Henry Morris Edmonds (born 1878, York, Sumter County; died 1960, Birmingham) was a Presbyterian minister, founder of Independent Presbyterian Church, and author of several books.
Edmonds was a graduate of the University of Tennessee and a football coach at Centre College in Kentucky when he decided to enter the seminary. He completed his studies at the Presbyterian Theological Seminary in Louisville, Kentucky and took over the pulpit at the First Presbyterian Church of Montgomery in 1907.
In 1913 he moved to Birmingham to become pastor of South Highland Presbyterian Church. He and his wife lost a second child, a girl, in 1914, having already lost a young son while in Montgomery.
In July 1915 Edmonds reported to the church's session that his theological beliefs had departed from accepted Southern Presbyterian doctrine. Specifically, he rejected an absolute belief in Biblical inerrancy, the depravity of mankind, the virgin birth, the divinity of Christ proved by resurrection, and the need for atonement, as understood in the Westminster Confession and the Larger and Shorter Catechisms.
The matter divided the congregation, and resulted in hearings before the North Alabama Presbytery court, meeting in Fayette on October 19th. He was questioned and given a month to pray over the matter before the court's next session. He opted to resign from the church on October 23, and founded the Independent Presbyterian Church the next day with a service for 500 followers in the building of Temple Emanu-El.
Edmonds led the new church from its founding, through the construction of a new building at Rushton Park, up until 1942, when he resigned to become dean of Rollins College in Winter Park, Florida. He returned to Birmingham in 1947 and became a frequent contributor to the Birmingham Post-Herald and to numerous magazines, as well as serving as pastor of Pilgrim Congregational Church between 1949 and 1952. In 1948, Edmonds served as the moderator and host of "Junior Town Meetings," a speech competition series in which local high school students vied to be featured on a national broadcast of the ABC Radio program "America's Town Meeting of the Air." Edmonds also published several books before his death in 1960.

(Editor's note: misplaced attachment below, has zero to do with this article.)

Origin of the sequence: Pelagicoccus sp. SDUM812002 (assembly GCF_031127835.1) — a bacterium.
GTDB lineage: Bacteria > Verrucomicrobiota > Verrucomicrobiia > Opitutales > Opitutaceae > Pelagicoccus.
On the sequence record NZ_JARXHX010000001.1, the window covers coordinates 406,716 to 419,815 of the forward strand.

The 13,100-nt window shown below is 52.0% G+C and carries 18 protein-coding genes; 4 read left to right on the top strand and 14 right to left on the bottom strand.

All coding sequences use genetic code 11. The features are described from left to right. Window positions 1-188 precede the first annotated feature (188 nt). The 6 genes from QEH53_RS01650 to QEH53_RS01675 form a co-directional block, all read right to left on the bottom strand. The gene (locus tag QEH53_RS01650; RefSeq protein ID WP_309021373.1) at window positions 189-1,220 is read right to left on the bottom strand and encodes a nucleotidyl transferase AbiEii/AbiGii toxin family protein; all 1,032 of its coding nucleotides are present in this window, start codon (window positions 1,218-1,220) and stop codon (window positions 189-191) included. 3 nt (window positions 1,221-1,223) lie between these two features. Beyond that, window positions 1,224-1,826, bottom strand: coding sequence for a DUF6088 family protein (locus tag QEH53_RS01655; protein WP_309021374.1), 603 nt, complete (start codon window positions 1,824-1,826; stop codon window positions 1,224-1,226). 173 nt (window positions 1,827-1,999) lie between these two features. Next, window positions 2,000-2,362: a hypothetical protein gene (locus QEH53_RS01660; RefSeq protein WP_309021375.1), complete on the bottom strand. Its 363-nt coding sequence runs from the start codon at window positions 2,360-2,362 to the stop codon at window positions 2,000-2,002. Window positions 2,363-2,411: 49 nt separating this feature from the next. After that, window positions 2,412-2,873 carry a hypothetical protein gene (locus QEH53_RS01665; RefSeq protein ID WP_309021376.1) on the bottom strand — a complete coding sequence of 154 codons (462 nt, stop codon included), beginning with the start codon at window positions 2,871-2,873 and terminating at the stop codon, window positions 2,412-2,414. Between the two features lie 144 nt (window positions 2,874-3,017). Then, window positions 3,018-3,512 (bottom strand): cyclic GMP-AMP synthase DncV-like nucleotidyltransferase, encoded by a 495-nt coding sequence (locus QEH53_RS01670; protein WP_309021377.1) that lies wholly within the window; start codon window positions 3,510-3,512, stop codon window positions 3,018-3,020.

Edmonds' son Bill was one of the founders of BE&K. Together they founded the Kirkwood-by-the-River retirement community on the Cahaba River between Irondale and Leeds.
- A Heritage of Witness: South Highland Presbyterian Church, 1888-1988. Birmingham, Alabama: South Highland Presbyterian Church.
- Edmonds, Henry Morris (1961) A Parson's Notebook. Birmingham: Elizabeth Agee's Bookshelf
- Waldrep, B. Dwain (December 1985) "Henry Edmonds and his Controversy with the Southern Presbyterian Church, 1913-1915." Journal of the Birmingham Historical Society. Vol. 9 No. 1
- "The Other Side of the Recent Case of Dr. Henry M. Edmonds and the North Alabama Presbytery." (1916?) Birmingham, Alabama: Independent Presbyterian Church of Alabama
- "A Review and an Exposition of the Case of Dr. H.M. Edmonds and the Presbytery of North Alabama." (1915?) Birmingham, Ala: Presbyterian Ministers of Birmingham, Alabama
- Caldwell, Lily Mae. "Junior Town Meetings To Originate at Schools." Birmingham News, Oct. 3, 1948.
- Feazel, Frances T. (2003) A History of the Pilgrim Congregational Church, United Church of Christ, 1903-2003. self-published by the church.
- Description of the Henry Morris Edmonds papers in the Birmingham Public Library Archives